Switching from liraglutide to semaglutide leads to weight loss and improves blood sugar control in type 2 diabetes

Japan: Switching from once-daily liraglutide to once-weekly semaglutide 0.5 mg notably improves blood sugar control and body weight versus switching to once-weekly dulaglutide 0.75 mg, a recent study shows. The study was featured in the Journal of Diabetes Investigation.

GLP-1RAs (Glucagon-like peptide-1 receptor agonists) promote insulin secretion in a blood glucose-dependent manner to reduce hypoglycemia occurrence. Simultaneously, glucagon secretion is suppressed. GLP-1RAs also suppress appetite, delay gastric emptying, and have a probable weight-loss effect.

A once-daily human GLP-1RA, liraglutide, has been shown to reduce the incidence of the 3-point MACE (major adverse cardiac events; non-fatal stroke, non-fatal myocardial infarction, and cardiovascular death) compared with a placebo. In patients treated with semaglutide, similar findings were seen. Also, dulaglutide does not result in remarkable between-group differences in the rate of non-fatal myocardial infarction or CV death but significantly reduces the rate of non-fatal stroke. Based on these findings, the Japanese guidelines and the American Diabetes Association recommend using GLP-1RAs as effective therapeutic agents to help patients maintain an everyday life and promote longevity in healthy people.

Against the above background, Yasuo Terauchi, Yokohama City University Graduate School of Medicine, Yokohama, Japan, and colleagues aimed to investigate the effects of switching from liraglutide to semaglutide or dulaglutide on body weight, blood glucose, and the occurrence of adverse effects in clinical practice in an open-label, prospective, randomized, parallel-group controlled trial.

For this purpose, the researchers recruited type 2 diabetes treated with liraglutide (0.9 or 0.6 mg) at Yokosuka Kyosai Hospital in Japan from 2020 to 2022 and, after informed consent was assigned to the dulaglutide or semaglutide group in the ratio of 1:1. Post-treatment changes in the glycated haemoglobin level were evaluated from baseline to weeks 8, 16, and 26.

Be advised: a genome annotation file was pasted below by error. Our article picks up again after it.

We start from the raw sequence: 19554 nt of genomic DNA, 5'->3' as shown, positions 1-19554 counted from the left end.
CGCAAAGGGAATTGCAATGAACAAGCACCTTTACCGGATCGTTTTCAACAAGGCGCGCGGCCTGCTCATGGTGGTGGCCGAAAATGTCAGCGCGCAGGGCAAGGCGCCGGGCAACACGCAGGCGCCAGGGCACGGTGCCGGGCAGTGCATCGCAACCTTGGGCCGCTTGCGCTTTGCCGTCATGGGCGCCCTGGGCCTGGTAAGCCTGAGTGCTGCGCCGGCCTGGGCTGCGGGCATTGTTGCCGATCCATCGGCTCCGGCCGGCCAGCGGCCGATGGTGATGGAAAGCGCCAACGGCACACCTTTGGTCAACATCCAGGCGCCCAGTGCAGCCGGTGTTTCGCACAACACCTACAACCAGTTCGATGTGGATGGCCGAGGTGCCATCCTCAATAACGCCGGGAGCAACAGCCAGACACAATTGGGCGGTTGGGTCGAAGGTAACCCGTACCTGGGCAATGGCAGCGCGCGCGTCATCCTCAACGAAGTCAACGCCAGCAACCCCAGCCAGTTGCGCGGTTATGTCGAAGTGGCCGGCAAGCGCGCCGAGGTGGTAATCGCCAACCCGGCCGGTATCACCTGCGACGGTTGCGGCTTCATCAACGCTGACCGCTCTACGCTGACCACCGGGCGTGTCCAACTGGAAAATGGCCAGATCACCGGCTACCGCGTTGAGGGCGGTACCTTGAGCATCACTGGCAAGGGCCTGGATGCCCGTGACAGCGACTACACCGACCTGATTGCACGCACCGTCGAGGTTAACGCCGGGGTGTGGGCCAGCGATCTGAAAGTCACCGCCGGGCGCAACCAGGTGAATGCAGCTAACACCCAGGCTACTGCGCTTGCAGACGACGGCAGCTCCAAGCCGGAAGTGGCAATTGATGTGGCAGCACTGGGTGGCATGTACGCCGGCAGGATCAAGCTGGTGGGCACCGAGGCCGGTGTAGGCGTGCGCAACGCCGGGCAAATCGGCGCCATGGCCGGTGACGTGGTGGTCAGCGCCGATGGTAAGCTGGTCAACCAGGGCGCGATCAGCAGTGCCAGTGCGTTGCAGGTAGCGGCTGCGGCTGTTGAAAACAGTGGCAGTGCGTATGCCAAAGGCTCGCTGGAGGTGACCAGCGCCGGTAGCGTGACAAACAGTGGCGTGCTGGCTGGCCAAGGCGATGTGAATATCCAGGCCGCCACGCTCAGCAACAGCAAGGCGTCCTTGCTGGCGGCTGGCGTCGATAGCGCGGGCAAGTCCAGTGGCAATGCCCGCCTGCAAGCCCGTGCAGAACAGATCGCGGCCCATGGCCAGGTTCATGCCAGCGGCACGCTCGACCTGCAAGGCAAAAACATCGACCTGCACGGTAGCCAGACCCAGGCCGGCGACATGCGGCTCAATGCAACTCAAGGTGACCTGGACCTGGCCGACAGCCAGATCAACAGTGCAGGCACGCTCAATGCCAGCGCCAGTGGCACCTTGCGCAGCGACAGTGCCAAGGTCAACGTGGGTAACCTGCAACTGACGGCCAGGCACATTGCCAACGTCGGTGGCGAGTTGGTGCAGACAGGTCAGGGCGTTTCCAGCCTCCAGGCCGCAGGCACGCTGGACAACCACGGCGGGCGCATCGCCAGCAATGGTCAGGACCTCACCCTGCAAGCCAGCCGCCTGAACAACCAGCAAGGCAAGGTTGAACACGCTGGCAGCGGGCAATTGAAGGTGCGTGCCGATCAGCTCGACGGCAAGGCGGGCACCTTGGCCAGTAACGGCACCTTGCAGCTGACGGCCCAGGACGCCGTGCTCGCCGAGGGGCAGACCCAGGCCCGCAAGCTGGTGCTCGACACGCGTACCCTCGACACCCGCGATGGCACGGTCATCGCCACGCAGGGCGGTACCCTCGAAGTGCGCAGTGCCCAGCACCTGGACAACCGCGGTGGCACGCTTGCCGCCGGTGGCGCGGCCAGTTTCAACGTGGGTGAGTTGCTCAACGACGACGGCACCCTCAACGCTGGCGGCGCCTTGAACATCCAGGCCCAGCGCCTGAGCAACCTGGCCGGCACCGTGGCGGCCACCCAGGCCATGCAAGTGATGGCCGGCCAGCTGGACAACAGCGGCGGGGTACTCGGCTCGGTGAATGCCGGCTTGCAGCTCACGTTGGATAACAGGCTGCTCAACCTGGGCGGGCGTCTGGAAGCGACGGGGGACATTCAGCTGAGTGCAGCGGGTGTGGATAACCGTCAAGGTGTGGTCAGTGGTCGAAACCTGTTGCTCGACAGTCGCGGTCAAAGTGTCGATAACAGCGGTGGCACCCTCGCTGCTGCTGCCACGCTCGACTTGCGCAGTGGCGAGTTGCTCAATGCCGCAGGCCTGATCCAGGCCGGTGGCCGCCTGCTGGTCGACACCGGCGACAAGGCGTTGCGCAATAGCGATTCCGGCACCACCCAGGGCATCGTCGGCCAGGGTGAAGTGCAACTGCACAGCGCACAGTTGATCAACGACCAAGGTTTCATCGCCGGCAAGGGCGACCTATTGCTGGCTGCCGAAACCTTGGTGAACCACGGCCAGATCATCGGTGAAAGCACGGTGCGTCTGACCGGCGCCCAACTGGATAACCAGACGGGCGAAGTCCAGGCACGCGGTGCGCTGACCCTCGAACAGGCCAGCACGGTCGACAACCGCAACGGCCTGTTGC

The study led to the following findings:

Out of 32 participants initially enrolled, 30 completed the study.In the semaglutide group, glycemic control was significantly better than in the dulaglutide group (−0.42 ± 0.49% vs −0.00 ± 0.34%).There was a significant body weight reduction in the semaglutide group (−2.6 ± 3.6 kg), whereas the researchers did not observe any change in the dulaglutide group (−0.1 ± 2.7 kilograms).A significant difference in body weight was found between the groups.The proportion of participants who reported adverse events was 18.8% and 75.0% in the dulaglutide and semaglutide groups, respectively.In the semaglutide group, one patient had difficulty continuing treatment due to severe vomiting and weight loss.

“In the semaglutide group, we found a significant improvement in body weight and glycemic control compared with the dulaglutide group,” the researchers concluded.

In the semaglutide group, once-daily liraglutide was switched to once-weekly semaglutide 0.5 mg, and in the dulaglutide group, once-daily liraglutide was switched to once-weekly dulaglutide 0.75 mg.


Iijima, Takahiro, et al. “Effects of Switching From Liraglutide to Semaglutide or Dulaglutide in Patients With Type 2 Diabetes: a Randomized Controlled Trial.” Journal of Diabetes Investigation, 2023.

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